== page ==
Florida Attorney General Ashley Moody defended her call Thursday for further investigation into whether billionaire Mike Bloomberg violated state law when he reportedly raised $16 million to pay fines and restitutions of 32,000 felons in that state to help them be eligible to vote in the Nov. 3 presidential election.
“We know to win Florida we will need to persuade, motivate and add new votes to the Biden column,” according to a Bloomberg memo, the Washington Post reported. “This means we need to explore all avenues for finding the needed votes when so many votes are already determined.”
Moody said the memo raised concerns.
“When you look at the memo and what was alleged, when you hear words like we need to get this done, investing money to targeted particular group of voters that may be predisposed to vote a certain way, that raises concerns that you are directly influencing or even indirectly giving money to persuade votes to go a certain way,” Moody told “Fox & Friends.”
“That doesn’t matter what party it is that triggers Florida law. Under Florida law, you cannot directly or indirectly give anything of value to persuade or entice a vote,” she said.
“And so, as attorney general, and I believe any official charged with enforcing elections law, we have to be clear about what we are doing, which is why when I asked for further investigation, I attached all the relevant law, even opinions that describe if you target even particular voters that may be predisposed to vote a particular way, that may be illegal.”
President Trump has also said the memo was unlawful.
“It’s totally illegal what he did,” President Trump told the “Brian Kilmeade Show” Thursday, reacting to the news, calling it a “total criminal act.”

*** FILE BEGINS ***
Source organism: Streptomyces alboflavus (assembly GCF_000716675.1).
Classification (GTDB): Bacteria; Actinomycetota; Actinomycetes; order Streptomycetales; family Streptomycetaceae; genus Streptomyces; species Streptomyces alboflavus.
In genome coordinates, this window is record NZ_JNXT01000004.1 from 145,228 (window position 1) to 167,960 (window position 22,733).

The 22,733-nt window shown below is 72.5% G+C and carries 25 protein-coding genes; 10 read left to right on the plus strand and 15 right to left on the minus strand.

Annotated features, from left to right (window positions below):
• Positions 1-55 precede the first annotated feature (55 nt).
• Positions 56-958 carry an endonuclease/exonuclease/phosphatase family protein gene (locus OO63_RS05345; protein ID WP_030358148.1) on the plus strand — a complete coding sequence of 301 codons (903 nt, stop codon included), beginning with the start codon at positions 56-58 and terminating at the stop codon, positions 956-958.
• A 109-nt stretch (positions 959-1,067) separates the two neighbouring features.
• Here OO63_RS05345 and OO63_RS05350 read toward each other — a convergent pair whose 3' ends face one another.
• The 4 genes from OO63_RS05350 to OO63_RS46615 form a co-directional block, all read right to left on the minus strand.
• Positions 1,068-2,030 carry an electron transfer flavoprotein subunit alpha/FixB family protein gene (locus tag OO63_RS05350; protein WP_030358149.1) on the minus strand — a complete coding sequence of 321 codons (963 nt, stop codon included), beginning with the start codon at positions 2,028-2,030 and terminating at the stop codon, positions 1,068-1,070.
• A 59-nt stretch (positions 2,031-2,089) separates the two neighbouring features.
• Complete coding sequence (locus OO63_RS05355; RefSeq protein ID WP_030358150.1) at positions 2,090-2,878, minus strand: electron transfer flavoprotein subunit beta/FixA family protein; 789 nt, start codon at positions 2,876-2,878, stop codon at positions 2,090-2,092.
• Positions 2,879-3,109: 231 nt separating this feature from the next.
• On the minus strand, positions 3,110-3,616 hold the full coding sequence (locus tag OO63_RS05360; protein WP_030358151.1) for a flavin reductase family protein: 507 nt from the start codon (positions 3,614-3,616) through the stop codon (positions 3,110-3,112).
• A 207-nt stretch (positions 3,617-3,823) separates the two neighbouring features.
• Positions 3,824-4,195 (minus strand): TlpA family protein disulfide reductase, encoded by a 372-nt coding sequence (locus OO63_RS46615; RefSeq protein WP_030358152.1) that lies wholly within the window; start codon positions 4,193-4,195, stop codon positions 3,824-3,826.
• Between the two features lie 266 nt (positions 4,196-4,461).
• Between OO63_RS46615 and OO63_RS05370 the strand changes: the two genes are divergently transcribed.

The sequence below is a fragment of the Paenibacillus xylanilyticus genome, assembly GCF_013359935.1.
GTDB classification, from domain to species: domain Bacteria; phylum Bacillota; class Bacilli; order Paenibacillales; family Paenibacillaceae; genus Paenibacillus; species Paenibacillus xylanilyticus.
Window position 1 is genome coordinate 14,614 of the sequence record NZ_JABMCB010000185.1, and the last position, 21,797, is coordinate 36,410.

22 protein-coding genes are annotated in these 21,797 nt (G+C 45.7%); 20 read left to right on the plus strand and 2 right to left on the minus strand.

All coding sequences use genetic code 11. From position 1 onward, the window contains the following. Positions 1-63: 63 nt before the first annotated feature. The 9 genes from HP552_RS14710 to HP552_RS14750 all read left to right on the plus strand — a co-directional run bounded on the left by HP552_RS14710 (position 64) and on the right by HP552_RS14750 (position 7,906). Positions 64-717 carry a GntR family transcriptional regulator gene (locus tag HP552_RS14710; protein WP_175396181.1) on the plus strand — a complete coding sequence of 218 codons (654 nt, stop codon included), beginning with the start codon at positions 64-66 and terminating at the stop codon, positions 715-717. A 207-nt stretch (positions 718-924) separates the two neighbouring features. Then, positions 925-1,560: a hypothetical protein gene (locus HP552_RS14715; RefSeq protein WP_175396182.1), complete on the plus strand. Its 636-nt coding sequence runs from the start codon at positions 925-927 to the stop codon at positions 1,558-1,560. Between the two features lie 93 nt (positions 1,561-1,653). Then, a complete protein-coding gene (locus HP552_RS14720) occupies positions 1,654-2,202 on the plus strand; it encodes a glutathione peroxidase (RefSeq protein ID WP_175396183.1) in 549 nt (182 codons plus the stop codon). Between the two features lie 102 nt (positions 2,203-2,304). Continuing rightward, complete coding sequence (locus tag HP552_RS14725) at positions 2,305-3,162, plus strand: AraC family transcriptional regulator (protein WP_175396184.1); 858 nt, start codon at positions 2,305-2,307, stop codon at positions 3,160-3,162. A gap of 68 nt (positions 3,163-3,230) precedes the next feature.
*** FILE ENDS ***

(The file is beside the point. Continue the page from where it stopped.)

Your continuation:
The Florida attorney general directed the FBI to consider federal law.
“Americans need to know that no stone will be left unturned and investigations will proceed so that they can trust in these elections,” she said.
Bloomberg made calls to raise almost $17 million more for the initiative, according to his staffers, the Associated Press reported Tuesday. Days before, the former mayor of New York City pledged $100 million to the state of Florida on behalf of Biden’s election efforts.
The red tape surrounding felon voting stems from a bill signed by Republican Gov. Ron DeSantis and upheld by a court ruling in September.
The bill stipulates that felons must pay all fines, restitution and other legal financial obligations before their sentences could be considered fully served and they are allowed to vote.
The issue is made even more pressing by the upcoming election in November, particularly because Florida, with its Republican-held legislature, is a key battleground state, with 29 electoral votes up for grabs.
Although Biden has enjoyed a slight edge over President Trump in the state in recent polls, Democrats worry the narrow margin may not be enough to best Trump, whose Electoral College win in 2016 was bolstered by a narrow victory in Florida over then-Democratic nominee Hillary Clinton.
Fox News’ Vandana Rambaran contributed to this report.